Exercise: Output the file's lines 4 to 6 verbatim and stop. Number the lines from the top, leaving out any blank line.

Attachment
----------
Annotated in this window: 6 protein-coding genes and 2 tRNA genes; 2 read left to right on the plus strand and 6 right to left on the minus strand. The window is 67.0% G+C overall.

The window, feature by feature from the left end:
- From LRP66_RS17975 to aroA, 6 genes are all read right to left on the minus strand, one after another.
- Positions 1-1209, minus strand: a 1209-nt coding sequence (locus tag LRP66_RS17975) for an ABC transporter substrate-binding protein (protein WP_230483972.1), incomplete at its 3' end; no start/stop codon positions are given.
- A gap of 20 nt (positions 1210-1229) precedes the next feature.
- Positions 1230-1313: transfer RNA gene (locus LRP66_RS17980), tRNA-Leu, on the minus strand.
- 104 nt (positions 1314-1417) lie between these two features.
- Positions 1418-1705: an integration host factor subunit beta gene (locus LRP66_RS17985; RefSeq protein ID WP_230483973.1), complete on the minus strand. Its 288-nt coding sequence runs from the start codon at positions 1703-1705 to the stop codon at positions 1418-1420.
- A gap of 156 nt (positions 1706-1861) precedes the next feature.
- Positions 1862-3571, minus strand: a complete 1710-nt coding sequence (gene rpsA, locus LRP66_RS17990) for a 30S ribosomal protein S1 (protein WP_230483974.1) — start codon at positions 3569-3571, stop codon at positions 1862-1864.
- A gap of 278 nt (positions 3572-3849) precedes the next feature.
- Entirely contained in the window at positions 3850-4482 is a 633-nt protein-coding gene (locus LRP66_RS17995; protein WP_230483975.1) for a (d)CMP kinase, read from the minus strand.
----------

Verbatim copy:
- Positions 1-1209, minus strand: a 1209-nt coding sequence (locus tag LRP66_RS17975) for an ABC transporter substrate-binding protein (protein WP_230483972.1), incomplete at its 3' end; no start/stop codon positions are given.
- A gap of 20 nt (positions 1210-1229) precedes the next feature.
- Positions 1230-1313: transfer RNA gene (locus LRP66_RS17980), tRNA-Leu, on the minus strand.